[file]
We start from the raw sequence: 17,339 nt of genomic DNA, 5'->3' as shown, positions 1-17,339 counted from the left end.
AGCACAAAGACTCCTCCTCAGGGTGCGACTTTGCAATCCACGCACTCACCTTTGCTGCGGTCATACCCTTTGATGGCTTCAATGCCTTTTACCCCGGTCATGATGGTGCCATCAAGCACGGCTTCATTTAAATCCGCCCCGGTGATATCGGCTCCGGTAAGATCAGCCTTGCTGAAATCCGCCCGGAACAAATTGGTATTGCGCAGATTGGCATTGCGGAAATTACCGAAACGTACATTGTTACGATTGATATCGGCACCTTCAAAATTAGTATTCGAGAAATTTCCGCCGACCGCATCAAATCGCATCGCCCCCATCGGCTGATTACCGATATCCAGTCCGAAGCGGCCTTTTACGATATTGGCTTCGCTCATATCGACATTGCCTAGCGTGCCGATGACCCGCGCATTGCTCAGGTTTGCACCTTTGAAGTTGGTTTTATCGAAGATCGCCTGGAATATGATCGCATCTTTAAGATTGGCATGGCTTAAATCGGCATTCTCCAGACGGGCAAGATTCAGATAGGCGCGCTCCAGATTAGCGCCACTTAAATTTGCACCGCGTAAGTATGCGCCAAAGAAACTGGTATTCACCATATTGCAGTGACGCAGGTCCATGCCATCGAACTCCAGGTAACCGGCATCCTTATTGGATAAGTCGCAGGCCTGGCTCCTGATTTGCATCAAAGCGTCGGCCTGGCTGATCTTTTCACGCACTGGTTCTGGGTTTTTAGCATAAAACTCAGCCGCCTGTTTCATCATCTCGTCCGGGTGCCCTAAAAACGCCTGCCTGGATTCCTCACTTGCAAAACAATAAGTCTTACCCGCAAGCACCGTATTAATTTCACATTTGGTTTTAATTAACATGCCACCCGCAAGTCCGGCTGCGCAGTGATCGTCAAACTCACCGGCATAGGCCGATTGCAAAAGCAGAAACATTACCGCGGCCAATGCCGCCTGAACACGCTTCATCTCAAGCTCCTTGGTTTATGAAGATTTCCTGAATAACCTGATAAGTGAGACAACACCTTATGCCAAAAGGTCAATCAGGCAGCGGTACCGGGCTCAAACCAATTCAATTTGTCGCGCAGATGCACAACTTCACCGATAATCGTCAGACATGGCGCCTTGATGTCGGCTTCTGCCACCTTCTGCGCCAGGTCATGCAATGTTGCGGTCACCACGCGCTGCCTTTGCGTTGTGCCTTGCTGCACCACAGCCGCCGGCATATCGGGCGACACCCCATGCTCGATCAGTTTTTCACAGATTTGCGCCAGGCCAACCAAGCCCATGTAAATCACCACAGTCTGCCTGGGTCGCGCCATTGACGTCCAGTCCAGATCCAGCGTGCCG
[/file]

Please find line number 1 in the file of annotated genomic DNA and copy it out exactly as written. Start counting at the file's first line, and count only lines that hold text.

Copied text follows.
We start from the raw sequence: 17,339 nt of genomic DNA, 5'->3' as shown, positions 1-17,339 counted from the left end.